The Open Source community has had the opportunity to be extremely vocal of late. With the Vista launch, and Dell's IdeaStorm suggestion box website they've had ample chance to flex their feedback muscles. Still neither of these recent events compares to the sheer outrage that the Microsoft-Novell pact received last year. But as Novell proved last week, this was an instance of the community being more loud than correct.
Ian Murdock, the chief technology officer of the recently formed Linux Foundation (created from the merger of ODL and the Free Standards Group) is set to address a group of Microsoft employees on February 20.
What do you do when you have 90,000 old files to delete in a single directory? Or maybe you've only got 30,000 old log files from the last year that you want to get rid of. You can forget about using just 'rm', because that's just too many files for it to handle at once.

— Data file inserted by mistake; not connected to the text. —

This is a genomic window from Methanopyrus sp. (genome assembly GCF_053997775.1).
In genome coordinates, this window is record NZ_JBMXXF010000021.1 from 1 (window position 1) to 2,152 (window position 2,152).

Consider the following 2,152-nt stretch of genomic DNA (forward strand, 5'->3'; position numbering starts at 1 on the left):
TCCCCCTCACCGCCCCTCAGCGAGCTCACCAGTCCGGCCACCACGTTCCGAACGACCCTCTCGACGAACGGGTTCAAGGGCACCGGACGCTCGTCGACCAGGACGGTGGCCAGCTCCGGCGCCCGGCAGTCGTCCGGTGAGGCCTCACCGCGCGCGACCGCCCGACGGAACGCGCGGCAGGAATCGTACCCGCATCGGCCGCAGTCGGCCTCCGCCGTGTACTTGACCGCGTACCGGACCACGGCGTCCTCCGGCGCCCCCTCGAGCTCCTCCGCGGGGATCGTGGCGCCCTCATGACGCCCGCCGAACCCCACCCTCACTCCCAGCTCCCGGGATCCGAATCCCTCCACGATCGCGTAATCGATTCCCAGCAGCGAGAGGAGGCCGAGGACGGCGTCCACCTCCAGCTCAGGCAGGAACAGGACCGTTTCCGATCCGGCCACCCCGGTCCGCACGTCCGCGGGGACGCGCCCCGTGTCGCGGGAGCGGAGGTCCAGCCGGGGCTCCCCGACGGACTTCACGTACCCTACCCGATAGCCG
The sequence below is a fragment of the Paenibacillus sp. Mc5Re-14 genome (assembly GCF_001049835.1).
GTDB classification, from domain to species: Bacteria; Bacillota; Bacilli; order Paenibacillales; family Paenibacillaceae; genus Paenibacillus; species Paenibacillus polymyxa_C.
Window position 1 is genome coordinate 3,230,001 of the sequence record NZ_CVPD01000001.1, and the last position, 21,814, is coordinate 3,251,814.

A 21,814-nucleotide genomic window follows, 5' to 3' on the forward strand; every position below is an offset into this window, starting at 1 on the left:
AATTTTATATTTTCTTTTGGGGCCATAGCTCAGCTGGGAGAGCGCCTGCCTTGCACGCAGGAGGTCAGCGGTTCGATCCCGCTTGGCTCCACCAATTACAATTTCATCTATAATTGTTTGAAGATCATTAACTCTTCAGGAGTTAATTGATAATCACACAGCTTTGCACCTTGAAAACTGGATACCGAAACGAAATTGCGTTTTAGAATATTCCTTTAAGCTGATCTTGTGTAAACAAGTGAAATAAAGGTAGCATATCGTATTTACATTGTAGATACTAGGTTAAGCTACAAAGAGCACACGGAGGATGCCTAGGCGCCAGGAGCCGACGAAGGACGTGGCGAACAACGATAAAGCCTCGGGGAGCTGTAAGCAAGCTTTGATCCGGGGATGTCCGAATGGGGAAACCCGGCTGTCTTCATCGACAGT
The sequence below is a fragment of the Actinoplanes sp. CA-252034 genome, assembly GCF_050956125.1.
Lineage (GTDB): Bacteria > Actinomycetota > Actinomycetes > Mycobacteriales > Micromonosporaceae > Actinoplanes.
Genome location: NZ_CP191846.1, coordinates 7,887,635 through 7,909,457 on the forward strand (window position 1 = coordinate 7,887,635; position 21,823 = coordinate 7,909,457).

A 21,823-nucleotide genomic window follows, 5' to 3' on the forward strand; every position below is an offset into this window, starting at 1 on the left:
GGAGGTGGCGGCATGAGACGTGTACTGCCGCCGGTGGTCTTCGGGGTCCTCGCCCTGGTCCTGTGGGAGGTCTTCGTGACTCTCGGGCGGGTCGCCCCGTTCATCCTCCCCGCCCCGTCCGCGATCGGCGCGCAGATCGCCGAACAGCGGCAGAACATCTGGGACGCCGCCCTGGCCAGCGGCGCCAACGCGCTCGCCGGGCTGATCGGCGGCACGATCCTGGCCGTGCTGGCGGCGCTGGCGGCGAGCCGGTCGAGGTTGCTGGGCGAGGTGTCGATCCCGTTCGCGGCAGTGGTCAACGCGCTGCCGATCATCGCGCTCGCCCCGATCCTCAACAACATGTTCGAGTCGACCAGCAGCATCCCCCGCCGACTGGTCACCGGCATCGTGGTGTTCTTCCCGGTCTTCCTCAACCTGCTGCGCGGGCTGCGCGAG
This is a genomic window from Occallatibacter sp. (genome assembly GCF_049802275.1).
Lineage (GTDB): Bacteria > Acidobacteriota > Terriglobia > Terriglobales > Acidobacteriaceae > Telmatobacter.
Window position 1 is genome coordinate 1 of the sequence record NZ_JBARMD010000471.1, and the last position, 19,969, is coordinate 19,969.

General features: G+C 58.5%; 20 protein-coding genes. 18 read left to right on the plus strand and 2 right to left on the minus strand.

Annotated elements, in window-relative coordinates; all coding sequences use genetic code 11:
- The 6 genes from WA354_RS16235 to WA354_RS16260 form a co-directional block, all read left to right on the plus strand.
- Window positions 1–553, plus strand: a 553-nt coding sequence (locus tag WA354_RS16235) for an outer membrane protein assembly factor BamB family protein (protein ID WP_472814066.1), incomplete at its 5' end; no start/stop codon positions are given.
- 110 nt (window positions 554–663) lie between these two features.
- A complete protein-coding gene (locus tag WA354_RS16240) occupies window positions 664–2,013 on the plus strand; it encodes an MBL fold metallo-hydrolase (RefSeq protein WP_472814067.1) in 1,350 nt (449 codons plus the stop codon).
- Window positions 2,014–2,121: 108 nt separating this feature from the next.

In the march of the penguins to World Domination, I have seen Linux become more and more commonplace. Back with my first attempt to install Slackware Linux from 3.5” floppies onto my Packard Bell 386 Legend with its 40MB hard drive, 1x CD-ROM and S3 video knockoff, I never did get X to run with any resolution higher than 300x400. It was horrible – the desktop was so large that my screen couldn't contain all of it. The window manager, as I recall that day in 1994, was VWM. As I wasn't so interested in a GUI environment, and really just wanted an UNIX-like PC so I could practice things like shell scripting, it was “Ok” for me. It was not “good enough” for my girlfriend though. She had her Mac Performa and what I used didn't matter.